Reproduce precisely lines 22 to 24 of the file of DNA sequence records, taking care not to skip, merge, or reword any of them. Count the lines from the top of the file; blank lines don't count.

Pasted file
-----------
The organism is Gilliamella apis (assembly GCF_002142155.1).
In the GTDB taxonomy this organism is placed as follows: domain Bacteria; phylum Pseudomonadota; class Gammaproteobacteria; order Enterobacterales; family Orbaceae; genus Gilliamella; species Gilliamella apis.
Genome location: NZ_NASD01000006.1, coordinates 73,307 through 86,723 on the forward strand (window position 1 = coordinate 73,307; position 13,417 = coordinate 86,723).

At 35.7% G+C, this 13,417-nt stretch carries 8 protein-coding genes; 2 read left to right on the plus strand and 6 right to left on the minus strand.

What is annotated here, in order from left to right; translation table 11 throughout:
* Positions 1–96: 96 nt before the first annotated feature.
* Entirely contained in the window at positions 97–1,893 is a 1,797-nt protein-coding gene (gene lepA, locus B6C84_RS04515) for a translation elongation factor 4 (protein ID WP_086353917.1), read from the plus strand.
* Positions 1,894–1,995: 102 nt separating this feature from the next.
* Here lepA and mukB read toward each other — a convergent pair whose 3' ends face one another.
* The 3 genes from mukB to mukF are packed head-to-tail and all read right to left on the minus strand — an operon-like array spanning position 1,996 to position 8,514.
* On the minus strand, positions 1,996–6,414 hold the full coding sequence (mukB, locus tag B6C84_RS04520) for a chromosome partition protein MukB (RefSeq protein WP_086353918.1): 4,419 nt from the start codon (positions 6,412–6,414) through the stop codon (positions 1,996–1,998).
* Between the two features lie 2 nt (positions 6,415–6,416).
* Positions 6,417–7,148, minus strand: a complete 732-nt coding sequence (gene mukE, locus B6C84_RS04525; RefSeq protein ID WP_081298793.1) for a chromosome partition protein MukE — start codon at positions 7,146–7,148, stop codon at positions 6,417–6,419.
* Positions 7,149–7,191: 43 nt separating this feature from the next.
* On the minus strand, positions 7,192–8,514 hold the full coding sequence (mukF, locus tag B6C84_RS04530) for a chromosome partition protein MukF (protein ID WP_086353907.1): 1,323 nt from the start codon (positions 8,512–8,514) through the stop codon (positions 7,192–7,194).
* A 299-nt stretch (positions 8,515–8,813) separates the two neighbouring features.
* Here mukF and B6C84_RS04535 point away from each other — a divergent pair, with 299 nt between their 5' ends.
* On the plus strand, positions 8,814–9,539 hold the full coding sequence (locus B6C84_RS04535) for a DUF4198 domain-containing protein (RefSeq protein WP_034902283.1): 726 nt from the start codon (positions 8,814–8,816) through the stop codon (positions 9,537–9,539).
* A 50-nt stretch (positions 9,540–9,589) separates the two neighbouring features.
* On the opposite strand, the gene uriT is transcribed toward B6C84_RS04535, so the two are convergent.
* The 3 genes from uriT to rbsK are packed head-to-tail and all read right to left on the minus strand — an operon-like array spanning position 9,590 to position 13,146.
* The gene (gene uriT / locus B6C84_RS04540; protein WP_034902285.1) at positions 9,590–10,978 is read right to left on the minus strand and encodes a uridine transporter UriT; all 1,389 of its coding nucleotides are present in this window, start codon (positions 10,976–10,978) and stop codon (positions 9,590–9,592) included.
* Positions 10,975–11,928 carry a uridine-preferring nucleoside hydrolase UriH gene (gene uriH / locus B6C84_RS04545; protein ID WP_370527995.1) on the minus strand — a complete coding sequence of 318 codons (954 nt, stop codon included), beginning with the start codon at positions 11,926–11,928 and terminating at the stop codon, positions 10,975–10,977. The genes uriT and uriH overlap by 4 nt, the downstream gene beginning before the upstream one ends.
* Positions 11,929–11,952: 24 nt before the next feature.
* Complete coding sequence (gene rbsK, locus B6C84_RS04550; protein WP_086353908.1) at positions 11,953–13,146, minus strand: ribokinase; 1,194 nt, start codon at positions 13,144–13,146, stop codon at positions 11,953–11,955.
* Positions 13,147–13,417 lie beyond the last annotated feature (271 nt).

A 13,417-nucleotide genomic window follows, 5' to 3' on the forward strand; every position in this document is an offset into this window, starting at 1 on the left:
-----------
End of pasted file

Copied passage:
* The gene (gene uriT / locus B6C84_RS04540; protein WP_034902285.1) at positions 9,590–10,978 is read right to left on the minus strand and encodes a uridine transporter UriT; all 1,389 of its coding nucleotides are present in this window, start codon (positions 10,976–10,978) and stop codon (positions 9,590–9,592) included.
* Positions 10,975–11,928 carry a uridine-preferring nucleoside hydrolase UriH gene (gene uriH / locus B6C84_RS04545; protein ID WP_370527995.1) on the minus strand — a complete coding sequence of 318 codons (954 nt, stop codon included), beginning with the start codon at positions 11,926–11,928 and terminating at the stop codon, positions 10,975–10,977. The genes uriT and uriH overlap by 4 nt, the downstream gene beginning before the upstream one ends.
* Positions 11,929–11,952: 24 nt before the next feature.